This documented was started by MVP Pete Lees.
If you don't mind the dependence on the Windows Operating system, HTML Help is the best choice. The runtime ships with Windows 95 and greater. Microsoft have created other help systems since WinHelp (.hlp) and HTML Help (.chm) but they are tied to various systems:
We do desperately need a Unicode help platform to replace WinHelp and HTML (both ANSI). Disappointing that none of these help systems (all Unicode based) have been released for general use. Having said that, none are easy systems to author in.
All these MS help systems are now in "maintenance mode"; no new features are expected, and only critical updates will occur from now on. As far as we know there is no new help systems being developed at Microsoft.
All the following books provide detailed information on how to create WinHelp files.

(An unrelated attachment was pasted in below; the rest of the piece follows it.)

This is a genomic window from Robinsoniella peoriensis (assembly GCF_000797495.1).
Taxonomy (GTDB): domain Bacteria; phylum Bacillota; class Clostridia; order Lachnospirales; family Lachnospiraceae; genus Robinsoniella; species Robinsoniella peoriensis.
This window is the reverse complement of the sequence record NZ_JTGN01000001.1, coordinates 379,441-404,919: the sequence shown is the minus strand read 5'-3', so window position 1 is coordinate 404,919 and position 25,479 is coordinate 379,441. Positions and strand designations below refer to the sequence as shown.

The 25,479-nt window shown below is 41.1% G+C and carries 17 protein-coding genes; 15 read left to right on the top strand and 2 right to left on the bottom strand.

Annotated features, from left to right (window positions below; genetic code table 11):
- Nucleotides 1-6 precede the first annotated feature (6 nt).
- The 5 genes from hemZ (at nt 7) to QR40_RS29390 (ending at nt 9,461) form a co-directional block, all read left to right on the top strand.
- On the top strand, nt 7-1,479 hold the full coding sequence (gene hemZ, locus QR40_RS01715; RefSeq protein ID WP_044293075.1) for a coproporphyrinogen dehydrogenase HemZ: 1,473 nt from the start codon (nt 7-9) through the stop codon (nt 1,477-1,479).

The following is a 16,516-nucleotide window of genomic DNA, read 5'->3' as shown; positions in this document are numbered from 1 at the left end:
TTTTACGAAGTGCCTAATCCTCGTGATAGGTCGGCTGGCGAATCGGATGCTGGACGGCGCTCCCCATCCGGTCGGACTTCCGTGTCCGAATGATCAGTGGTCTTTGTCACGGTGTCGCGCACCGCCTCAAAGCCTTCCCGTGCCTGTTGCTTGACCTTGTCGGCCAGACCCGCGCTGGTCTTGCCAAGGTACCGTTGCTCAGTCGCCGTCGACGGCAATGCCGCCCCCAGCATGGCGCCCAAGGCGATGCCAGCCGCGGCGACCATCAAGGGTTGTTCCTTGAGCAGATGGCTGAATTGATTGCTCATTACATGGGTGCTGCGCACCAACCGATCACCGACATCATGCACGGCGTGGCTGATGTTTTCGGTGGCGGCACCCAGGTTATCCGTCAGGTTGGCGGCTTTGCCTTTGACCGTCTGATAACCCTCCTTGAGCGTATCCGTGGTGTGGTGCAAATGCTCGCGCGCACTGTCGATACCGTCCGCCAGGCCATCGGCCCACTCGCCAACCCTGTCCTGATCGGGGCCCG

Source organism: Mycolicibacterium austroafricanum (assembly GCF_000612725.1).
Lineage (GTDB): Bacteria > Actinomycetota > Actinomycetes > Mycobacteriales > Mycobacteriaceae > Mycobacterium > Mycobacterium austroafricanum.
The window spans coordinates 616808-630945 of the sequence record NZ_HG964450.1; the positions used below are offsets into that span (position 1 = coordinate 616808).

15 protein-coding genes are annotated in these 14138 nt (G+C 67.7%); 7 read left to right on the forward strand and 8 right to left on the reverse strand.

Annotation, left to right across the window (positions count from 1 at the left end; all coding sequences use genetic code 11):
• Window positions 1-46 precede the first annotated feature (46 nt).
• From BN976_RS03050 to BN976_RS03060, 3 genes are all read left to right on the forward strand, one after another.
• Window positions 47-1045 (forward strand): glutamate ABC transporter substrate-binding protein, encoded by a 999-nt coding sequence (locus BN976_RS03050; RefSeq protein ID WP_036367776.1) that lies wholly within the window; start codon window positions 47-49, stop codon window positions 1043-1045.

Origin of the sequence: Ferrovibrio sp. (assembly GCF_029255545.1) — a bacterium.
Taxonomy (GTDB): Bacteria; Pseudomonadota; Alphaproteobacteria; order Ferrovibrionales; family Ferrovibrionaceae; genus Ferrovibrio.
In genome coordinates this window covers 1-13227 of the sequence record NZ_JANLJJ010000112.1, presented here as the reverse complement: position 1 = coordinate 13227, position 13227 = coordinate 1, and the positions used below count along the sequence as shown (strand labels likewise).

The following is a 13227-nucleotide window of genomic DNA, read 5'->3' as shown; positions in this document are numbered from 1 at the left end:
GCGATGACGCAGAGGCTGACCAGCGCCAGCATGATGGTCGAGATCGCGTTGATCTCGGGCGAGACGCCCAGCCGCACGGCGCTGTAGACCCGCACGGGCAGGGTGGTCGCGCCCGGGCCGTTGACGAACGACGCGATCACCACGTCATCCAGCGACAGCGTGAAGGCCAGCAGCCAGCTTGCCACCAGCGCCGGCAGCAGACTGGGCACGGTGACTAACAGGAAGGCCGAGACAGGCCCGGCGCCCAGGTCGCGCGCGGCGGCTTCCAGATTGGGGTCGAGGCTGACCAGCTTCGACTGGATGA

Microsoft's HTML Help Workshop is available from:
There's a useful tutorial on how to build help files with HTML Help Workshop at:
And there are several books on the subject:
Jeannine Klein's book is the more up-to-date and detailed of the two, but it does not cover certain subjects that Steve Wexler's book describes in some depth (notably context-sensitive help and uncompiled HTML help).
You can spend a lot of money on "bells and whistles" tools that simplify and streamline the process of creating help files. Before you do so, it is worth trying out a few freeware/shareware tools, available from http://helpmaster.helpmvp.com. Then, if you decide to buy one of the more expensive tools, have a look at these resources:
Help Authoring Tool Comparison Matrix:
For reviews of four popular help authoring tools, see:
Besides the Microsoft sites, the best places to look for information on HTML Help are:
Also check out the Helpware HTML Help FAQ:
If you can't find the answer you're looking for, try posting your questions to one of the online support groups.